We can all breathe a collective sigh of relief; the great debate as to which 50 American writers are the absolute funniest of all time has finally ended.
Andy Borowitz's new book, The 50 Funniest American Writers (Library of America), is a collection of hilarious pieces ranging from O. Henty's "The Ransom of Red Chief" to Davis Sedaris' "Buddy, Can You Spare a Tire." Borowitz will be discussing the book at the Miami Book Fair this Saturday.
A brilliant comedic writer in his own right, Borowtiz's work has appeared everywhere from the New Yorker to the Huffington Post, and his satirical news site, Borotwitz Report is visited by millions worldwide. However, the writer's probably best known for his television work.
After graduating from magna cum laude from Harvard in 1980, Borowitz moved to Hollywood and wrote for various sitcoms throughout the decade. In 1990, he created The Fresh Prince of Bel-Air for NBC, launched Will Smith's career into orbit, and went on to win a NAACP Image award a few years later. However, Borowitz never lost his love for comedic prose.
When it came time to narrow down the deep pool of writers to 50, Borowitz admits it was incredibly challenging. He originally started with 100, but Library of America helped him whittle it down.
"There probably is enough [demand] to do another book," he says. "I guess we're calling [50 Funniest] a surprise bestseller."
Borowitz approached 50 Funniest as if he were creating an iPod playlist for a party, admitting the collection is incredibly personal. "There's nothing more subjective than one's sense of humor," he says. "The only barometer or compass I used when I put together this collection was my taste."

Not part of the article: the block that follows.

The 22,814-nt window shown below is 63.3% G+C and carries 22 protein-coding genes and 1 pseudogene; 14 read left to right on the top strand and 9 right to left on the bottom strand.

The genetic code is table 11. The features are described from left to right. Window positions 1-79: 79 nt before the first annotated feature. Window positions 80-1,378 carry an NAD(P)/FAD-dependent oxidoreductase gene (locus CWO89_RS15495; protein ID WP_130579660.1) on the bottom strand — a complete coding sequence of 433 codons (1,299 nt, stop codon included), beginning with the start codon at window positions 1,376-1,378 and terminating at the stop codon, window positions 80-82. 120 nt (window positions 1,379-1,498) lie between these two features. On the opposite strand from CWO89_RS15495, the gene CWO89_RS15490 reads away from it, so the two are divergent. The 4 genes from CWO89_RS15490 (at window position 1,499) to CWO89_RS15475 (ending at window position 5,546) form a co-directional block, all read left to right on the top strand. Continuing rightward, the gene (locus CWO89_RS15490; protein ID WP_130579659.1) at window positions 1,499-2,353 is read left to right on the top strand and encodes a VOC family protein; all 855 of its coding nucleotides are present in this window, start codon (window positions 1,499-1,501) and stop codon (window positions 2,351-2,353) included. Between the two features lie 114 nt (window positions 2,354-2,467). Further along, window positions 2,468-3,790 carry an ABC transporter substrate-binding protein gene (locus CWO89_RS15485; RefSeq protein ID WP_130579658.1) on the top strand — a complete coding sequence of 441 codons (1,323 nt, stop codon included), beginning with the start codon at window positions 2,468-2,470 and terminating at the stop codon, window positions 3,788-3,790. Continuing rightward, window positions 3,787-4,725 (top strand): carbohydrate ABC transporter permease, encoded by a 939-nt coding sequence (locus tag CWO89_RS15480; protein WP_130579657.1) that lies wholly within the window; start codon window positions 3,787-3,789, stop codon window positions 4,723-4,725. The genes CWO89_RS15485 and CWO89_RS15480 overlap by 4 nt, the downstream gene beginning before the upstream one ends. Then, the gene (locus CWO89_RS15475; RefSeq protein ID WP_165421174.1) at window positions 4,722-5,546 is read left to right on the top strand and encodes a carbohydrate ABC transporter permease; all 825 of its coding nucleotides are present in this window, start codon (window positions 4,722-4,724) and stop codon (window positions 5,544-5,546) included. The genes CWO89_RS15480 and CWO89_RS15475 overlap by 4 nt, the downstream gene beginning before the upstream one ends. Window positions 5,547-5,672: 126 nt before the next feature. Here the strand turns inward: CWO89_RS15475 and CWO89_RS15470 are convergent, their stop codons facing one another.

Such was the case with David Rakoff's "The Writer's Life," which appears in 50 Funniest.
"[Rakoff] said to me, 'I think I have a funnier piece than the one that you chose,'" Borowtiz recalls. "He sent it to me and was actually right, it was a funnier piece. Then a couple of weeks ago, David Rakoff won the Thurber Prize for American humor."
He jokes. "I've never won the Thurber prize--I've been nominated, but I've never won--so this just proves that David Rakoff is better than I am. Not only has he won the Thurber prize, but he also picked a better David Rakoff piece than I did."
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Nevertheless, 50 Funniest is a brilliant collection, not to mention, "the perfect stocking stuffer." According to Borowitz, "you can read one of the shorter pieces while you're waiting for the bus, or one of the longer pieces while your waiting at the DMV."